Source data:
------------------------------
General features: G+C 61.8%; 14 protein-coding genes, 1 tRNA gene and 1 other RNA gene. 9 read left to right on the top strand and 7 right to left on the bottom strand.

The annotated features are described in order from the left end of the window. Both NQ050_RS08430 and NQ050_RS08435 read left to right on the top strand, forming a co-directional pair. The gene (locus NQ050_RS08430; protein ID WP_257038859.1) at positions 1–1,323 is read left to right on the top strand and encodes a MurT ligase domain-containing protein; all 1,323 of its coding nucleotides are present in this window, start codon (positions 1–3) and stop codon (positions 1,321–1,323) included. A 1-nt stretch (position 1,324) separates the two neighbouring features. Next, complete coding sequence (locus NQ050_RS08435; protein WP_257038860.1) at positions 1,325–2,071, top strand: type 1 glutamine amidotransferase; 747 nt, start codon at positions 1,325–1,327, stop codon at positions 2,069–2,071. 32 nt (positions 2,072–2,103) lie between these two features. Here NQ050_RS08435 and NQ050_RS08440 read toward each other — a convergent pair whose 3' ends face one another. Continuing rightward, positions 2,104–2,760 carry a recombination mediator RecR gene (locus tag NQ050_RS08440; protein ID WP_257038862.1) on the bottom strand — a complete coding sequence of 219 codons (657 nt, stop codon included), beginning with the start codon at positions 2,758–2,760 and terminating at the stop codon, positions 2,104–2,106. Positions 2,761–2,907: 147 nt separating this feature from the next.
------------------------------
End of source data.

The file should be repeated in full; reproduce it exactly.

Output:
General features: G+C 61.8%; 14 protein-coding genes, 1 tRNA gene and 1 other RNA gene. 9 read left to right on the top strand and 7 right to left on the bottom strand.

The annotated features are described in order from the left end of the window. Both NQ050_RS08430 and NQ050_RS08435 read left to right on the top strand, forming a co-directional pair. The gene (locus NQ050_RS08430; protein ID WP_257038859.1) at positions 1–1,323 is read left to right on the top strand and encodes a MurT ligase domain-containing protein; all 1,323 of its coding nucleotides are present in this window, start codon (positions 1–3) and stop codon (positions 1,321–1,323) included. A 1-nt stretch (position 1,324) separates the two neighbouring features. Next, complete coding sequence (locus NQ050_RS08435; protein WP_257038860.1) at positions 1,325–2,071, top strand: type 1 glutamine amidotransferase; 747 nt, start codon at positions 1,325–1,327, stop codon at positions 2,069–2,071. 32 nt (positions 2,072–2,103) lie between these two features. Here NQ050_RS08435 and NQ050_RS08440 read toward each other — a convergent pair whose 3' ends face one another. Continuing rightward, positions 2,104–2,760 carry a recombination mediator RecR gene (locus tag NQ050_RS08440; protein ID WP_257038862.1) on the bottom strand — a complete coding sequence of 219 codons (657 nt, stop codon included), beginning with the start codon at positions 2,758–2,760 and terminating at the stop codon, positions 2,104–2,106. Positions 2,761–2,907: 147 nt separating this feature from the next.